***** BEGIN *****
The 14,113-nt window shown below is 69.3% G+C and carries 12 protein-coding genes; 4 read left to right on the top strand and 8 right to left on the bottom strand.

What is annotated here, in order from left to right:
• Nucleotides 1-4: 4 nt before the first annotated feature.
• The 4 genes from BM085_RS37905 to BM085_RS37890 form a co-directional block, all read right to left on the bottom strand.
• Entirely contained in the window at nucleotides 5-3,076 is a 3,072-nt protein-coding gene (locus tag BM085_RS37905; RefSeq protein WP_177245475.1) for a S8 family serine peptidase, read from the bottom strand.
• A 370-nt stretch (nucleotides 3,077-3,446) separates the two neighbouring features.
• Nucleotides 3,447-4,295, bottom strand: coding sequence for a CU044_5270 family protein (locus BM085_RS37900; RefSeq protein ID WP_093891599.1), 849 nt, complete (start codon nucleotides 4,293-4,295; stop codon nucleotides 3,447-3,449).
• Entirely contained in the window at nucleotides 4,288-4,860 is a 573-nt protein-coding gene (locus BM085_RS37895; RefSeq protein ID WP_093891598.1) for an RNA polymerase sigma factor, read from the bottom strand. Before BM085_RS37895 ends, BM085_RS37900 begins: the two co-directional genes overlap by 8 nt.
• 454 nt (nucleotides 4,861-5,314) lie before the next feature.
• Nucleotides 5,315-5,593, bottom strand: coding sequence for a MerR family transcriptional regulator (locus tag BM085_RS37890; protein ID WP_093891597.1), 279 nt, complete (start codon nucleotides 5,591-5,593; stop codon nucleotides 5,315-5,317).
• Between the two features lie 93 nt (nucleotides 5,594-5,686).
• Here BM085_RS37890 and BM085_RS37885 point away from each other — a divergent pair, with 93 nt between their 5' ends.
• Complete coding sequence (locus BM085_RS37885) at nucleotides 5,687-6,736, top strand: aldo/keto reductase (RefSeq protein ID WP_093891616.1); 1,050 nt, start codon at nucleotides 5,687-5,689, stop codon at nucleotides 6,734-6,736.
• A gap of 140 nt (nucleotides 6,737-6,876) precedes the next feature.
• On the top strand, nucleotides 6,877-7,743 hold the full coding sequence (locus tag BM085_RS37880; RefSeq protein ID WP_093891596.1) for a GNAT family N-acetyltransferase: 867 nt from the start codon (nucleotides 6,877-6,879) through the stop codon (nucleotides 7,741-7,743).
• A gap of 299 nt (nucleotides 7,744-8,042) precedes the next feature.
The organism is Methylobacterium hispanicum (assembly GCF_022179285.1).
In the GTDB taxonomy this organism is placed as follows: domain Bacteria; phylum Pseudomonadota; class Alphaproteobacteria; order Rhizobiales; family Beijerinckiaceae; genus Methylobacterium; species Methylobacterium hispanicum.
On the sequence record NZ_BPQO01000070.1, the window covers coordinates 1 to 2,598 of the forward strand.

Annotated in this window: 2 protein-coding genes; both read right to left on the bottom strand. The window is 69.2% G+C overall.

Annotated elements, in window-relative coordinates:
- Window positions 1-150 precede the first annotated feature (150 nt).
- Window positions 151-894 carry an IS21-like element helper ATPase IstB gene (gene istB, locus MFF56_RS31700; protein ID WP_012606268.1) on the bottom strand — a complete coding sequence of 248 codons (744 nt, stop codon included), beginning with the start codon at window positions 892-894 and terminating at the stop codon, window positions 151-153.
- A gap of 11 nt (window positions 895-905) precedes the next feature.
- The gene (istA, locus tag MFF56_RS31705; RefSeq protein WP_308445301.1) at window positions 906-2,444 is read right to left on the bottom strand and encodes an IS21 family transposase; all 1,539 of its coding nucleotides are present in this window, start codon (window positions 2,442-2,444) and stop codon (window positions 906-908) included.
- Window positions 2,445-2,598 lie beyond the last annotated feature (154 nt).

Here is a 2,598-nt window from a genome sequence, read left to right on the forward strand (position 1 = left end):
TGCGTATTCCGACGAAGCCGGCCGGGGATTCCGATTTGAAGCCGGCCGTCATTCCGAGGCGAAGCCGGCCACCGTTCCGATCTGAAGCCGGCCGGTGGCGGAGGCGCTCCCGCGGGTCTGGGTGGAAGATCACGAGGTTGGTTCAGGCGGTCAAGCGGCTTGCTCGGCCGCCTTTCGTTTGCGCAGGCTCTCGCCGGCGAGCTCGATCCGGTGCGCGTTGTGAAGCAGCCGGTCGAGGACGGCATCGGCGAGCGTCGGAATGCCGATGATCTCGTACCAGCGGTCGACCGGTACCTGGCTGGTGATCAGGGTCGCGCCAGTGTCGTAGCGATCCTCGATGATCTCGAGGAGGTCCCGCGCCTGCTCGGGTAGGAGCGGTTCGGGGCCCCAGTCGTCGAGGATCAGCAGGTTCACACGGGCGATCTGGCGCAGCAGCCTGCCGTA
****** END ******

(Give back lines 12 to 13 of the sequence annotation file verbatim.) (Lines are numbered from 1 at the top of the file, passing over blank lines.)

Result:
• Here BM085_RS37890 and BM085_RS37885 point away from each other — a divergent pair, with 93 nt between their 5' ends.
• Complete coding sequence (locus BM085_RS37885) at nucleotides 5,687-6,736, top strand: aldo/keto reductase (RefSeq protein ID WP_093891616.1); 1,050 nt, start codon at nucleotides 5,687-5,689, stop codon at nucleotides 6,734-6,736.